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A Beginner’s Guide to DVD: Part 1

Brian Doxtader | Monday, October 25, 2004

This is the first in a three-part series on the basics of Digital Video Discs.

DVD has been commercially available for nearly a decade and has revolutionized the home theater market. Yet purchasing DVDs can be confusing and complicated. The back of a DVD case often contains terms like aspect ratio, Dolby Digital and regional DVD. For many, it is difficult to understand what is worth purchasing and what is not. Hopefully this guide will demystify many of the more confusing features of the video market.

What is DVD?DVD stands for digital video disc. It is an optical laser audio and video technology that is most often used for movies, but sometimes music and other information as well.

RegionsTo protect from piracy, companies and studios encode into regions, or specific targeted markets. The United States and Canada are Region 1, while Japan, Europe, South Africa and Middle East are Region 2, etc. This is displayed in a small number on the back of the DVD. In order to play a DVD from a different region, you will need a region-free DVD player. Additionally, some imported DVDs are region-free.

Aspect RatiosIn many cases a consumer is given the choice between widescreen and full screen formats. In nearly every case, the widescreen edition is preferable because it preserves the original aspect ratio of the film. An aspect ratio is the proportion of width to height (for example, many movie theater screens are 2.35:1, which means they are 2.35 times longer than they are tall). However, a standard television has a ratio of 1.33:1 while a widescreen film is usually either 1.85:1 or 2:35:1. This accounts for the black bars above and below the image, which are normal and a necessary side effect of imposing a more rectangular image onto a more squared screen. This process is called letterboxing. The widescreen ratio is 16 x 9 while a full screen ratio is 4 x 3.Full screen often uses a technique called pan/scan to fit an image into a standard television ratio, which actually cuts off the sides of a film. Up to 40 percent of visual information can be lost in full screen. A common defense of full screen is that no important or pertinent visual information is lost. This is absolutely untrue.There are exceptions to the widescreen preference. Foremost is in older or classic films – the widescreen ratio was not invented until the 1950’s, so most films prior to that time will be in a full screen format. This is the correct way to watch such movies since it is how they were originally filmed. If one is ever watching a widescreen version of “Casablanca” or “Gone with the Wind,” for example, then you are watching an incorrectly framed and cropped version of the film.Other cases in which the widescreen/full screen preference becomes nebulous are in the case of a process called Super 35. In such cases, the movie is filmed in a 1.33:1 ratio with the intent of later cropping the film into a theatrically-presented ratio. This can often cause confusion as to which is preferable. In the case of director Stanley Kubrick, for example, he has stated the full screen versions are definitive; thus, the 1.33:1 framing of films like “The Shining” and “Full Metal Jacket” are the official DVD editions. This creates disparity between what was originally theatrically presented and what the director (the ostensible auteur of the film) prefers. A similar case would be the TV series “Buffy the Vampire Slayer,” which is presented in widescreen in Region 2 and full screen in Region 1. Series creator Joss Whedon has gone on record claiming to prefer the full screen version.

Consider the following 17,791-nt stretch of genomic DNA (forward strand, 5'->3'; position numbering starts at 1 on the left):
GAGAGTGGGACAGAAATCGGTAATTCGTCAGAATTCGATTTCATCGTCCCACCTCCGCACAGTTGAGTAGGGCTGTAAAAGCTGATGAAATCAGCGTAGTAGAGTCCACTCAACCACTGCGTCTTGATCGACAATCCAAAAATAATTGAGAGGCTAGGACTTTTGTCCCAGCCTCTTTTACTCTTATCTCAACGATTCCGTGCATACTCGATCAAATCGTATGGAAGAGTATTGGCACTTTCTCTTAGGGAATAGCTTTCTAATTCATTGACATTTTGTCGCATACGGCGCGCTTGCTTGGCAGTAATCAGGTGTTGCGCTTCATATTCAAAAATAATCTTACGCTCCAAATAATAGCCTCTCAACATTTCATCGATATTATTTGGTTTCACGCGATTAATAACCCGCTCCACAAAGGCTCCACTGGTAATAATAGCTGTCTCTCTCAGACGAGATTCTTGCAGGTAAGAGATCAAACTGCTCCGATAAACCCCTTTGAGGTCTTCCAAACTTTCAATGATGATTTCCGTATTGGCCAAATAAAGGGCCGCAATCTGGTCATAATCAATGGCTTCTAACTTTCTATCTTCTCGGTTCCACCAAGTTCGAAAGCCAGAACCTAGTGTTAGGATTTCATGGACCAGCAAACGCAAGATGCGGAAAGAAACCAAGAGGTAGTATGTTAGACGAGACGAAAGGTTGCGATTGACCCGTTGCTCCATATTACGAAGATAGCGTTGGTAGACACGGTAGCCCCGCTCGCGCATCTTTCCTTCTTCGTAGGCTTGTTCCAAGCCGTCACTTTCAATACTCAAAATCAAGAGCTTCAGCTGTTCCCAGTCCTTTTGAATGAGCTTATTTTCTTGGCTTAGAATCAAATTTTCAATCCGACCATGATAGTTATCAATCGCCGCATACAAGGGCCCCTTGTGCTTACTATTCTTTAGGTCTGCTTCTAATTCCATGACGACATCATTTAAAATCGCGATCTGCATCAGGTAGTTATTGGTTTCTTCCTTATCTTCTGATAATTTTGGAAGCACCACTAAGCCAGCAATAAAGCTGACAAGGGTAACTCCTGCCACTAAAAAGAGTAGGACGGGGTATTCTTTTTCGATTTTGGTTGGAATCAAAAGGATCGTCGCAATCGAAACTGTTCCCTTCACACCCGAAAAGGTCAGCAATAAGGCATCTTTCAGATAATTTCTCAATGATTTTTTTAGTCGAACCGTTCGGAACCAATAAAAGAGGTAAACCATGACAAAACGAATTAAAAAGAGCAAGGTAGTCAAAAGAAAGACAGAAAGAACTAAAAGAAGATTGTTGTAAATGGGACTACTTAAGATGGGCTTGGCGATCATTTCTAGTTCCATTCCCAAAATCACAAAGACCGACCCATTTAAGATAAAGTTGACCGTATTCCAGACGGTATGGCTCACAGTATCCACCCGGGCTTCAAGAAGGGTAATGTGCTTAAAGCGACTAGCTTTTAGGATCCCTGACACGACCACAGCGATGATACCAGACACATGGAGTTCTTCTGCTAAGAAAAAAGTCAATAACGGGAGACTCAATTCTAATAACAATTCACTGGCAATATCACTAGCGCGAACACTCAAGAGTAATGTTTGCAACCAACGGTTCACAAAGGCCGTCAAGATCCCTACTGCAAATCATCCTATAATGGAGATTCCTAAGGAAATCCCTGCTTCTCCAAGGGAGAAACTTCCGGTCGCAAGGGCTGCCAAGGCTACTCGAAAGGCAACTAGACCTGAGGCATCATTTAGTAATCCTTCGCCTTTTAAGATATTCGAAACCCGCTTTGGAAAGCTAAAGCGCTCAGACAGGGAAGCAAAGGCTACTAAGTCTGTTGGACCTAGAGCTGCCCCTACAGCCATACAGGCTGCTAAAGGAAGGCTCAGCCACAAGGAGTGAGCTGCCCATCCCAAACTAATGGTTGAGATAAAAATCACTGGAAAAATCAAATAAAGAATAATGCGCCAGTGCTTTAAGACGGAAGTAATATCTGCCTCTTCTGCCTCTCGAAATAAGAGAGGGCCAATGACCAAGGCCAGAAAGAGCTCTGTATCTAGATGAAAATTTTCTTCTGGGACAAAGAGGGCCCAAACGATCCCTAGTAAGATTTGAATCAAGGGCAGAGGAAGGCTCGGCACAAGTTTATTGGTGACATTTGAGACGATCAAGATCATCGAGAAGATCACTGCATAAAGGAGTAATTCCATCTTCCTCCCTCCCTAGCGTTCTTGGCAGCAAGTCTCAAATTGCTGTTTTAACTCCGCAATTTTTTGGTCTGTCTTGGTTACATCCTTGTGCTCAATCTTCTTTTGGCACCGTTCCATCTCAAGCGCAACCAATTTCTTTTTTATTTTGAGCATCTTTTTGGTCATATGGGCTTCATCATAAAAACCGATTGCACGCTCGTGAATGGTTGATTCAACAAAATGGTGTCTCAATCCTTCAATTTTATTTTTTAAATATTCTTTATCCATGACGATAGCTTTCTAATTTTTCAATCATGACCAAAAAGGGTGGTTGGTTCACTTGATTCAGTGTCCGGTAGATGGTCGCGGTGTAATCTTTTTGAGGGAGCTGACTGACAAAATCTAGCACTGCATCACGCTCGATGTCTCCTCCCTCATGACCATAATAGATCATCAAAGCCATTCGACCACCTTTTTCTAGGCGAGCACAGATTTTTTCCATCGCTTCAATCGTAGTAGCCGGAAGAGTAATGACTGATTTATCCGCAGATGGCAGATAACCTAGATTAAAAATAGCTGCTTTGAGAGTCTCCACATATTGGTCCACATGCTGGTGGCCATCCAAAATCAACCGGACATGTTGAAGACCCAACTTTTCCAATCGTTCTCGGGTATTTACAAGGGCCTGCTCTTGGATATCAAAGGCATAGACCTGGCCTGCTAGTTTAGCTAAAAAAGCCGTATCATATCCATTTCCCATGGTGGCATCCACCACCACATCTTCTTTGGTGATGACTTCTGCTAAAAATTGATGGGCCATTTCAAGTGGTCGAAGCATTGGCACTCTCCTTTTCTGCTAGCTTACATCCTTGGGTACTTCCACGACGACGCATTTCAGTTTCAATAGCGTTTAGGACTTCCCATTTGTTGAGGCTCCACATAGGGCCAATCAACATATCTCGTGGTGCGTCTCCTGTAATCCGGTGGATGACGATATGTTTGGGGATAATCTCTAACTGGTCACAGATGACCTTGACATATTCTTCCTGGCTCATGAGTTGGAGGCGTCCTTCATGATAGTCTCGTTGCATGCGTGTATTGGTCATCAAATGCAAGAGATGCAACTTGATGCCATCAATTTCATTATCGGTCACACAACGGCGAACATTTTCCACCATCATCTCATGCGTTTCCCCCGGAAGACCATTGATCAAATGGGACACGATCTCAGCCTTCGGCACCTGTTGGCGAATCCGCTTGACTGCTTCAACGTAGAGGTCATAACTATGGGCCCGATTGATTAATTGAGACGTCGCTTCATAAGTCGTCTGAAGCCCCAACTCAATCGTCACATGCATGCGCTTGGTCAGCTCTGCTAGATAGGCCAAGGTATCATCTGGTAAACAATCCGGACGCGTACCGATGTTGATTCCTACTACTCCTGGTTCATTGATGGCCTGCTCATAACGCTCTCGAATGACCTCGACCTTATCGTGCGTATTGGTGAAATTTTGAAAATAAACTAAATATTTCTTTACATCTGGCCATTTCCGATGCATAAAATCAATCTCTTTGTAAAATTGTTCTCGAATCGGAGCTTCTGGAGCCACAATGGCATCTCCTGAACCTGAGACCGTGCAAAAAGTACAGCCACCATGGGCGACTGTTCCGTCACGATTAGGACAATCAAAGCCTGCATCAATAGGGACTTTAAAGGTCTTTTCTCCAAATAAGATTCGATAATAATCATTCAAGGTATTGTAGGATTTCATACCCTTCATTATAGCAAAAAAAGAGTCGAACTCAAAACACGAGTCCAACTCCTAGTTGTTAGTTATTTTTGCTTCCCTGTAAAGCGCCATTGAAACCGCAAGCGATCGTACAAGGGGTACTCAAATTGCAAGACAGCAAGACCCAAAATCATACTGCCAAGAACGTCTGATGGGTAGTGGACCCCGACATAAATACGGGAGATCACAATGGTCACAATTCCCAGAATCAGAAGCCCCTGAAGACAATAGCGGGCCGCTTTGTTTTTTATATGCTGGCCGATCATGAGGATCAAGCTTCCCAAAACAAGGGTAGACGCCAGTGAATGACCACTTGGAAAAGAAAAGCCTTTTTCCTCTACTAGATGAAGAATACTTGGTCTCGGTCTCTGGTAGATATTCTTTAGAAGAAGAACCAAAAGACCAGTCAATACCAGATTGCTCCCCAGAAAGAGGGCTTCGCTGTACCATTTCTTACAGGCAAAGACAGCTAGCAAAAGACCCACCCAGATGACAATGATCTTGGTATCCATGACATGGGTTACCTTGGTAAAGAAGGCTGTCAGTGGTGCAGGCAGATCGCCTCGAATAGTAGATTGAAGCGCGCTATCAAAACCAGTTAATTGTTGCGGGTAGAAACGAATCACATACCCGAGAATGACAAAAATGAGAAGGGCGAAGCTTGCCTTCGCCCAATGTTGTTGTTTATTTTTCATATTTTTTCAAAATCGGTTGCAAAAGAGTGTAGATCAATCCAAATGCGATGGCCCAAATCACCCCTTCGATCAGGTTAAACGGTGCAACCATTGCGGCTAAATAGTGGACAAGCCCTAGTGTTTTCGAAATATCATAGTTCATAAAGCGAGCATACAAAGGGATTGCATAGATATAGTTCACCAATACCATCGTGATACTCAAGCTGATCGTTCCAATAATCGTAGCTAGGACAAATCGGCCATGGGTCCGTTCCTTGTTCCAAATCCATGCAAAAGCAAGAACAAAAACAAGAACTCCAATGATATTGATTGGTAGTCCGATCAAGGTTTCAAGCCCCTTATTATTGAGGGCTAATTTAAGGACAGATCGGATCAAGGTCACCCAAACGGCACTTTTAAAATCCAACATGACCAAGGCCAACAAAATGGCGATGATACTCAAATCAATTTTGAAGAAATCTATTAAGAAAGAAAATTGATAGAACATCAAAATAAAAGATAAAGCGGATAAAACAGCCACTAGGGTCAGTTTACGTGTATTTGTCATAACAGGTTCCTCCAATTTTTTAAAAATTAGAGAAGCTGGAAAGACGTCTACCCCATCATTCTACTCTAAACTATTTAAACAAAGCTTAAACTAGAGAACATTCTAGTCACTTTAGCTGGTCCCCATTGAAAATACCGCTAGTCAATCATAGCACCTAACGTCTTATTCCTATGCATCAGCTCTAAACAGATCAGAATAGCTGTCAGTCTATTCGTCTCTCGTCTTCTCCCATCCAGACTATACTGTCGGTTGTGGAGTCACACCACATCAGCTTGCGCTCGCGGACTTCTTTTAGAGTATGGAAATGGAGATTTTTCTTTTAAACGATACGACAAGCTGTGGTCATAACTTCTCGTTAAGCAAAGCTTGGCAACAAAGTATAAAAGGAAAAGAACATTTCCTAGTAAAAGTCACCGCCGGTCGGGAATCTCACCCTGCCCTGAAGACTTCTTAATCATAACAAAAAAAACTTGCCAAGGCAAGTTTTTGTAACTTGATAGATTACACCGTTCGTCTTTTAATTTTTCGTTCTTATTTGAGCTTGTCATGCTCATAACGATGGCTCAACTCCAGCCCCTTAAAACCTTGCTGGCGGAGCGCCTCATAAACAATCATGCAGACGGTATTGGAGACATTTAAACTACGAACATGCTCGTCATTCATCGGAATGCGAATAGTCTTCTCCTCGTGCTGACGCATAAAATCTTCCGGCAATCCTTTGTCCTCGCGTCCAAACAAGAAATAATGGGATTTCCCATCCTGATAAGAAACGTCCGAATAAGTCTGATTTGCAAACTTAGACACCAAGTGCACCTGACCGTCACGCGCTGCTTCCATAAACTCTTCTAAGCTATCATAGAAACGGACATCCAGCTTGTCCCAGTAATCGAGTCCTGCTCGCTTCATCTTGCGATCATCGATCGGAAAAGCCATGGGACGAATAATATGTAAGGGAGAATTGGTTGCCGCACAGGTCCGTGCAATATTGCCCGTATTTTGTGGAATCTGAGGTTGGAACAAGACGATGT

Anamorphic WidescreenOften, the back of a DVD will say something like “Enhanced for Widescreen TVs”, “Anamorphic” or “16 x 9 Version”. This means the image is letterboxed on a standard TV and enhanced for widescreen TVs. An anamorphic image is encoded with additional lines of resolution that “unfold” on a widescreen TV. Not only will the image look better on a widescreen television, but the size of the black bars will be reduced, and the image itself will appear larger.

Sound FormatsDolby has become the standard for home theater surround sound. On a standard television without speakers or a receiver, the sound will automatically be decoded into two-channel stereo.Digital 5.1 is the typical Dolby home theater sound format. To encode into this format, there must be five speakers (one center, two front surrounds and two rear surrounds) and a subwoofer, which channels low frequency emissions. If a setup does not have this, then a standard television can automatically downgrade the sound into two-channel stereo.Dolby Digital 5.1 EX is a newer Dolby sound format, which encodes into a sixth speaker placed directly between the two rear speakers.For those who own a 5.1 set-up, Dolby uses technology called Pro-Logic, which encodes two-channel stereo programs into all five channels.DTS (Digital Theater Systems) Digital Surround is a separate sound technology format. Generally reserved for audiophiles, it is often used on action films or films with active surrounds and always on Superbit DVDs. Since it is a mix from a different company, the DTS mix will often sound different than a Dolby mix, which sometimes results in separate releases (for instance, “Jaws” is available in either a 5.1 Digital version or DTS Digital version). DTS requires special decoding equipment on both receivers and DVDs, so films containing DTS track usually also contain a Dolby Stereo track as well. In some cases, DTS is a vast improvement over the Dolby track (“Saving Private Ryan”) while in others the difference is virtually unnoticeable (“Apollo 13”).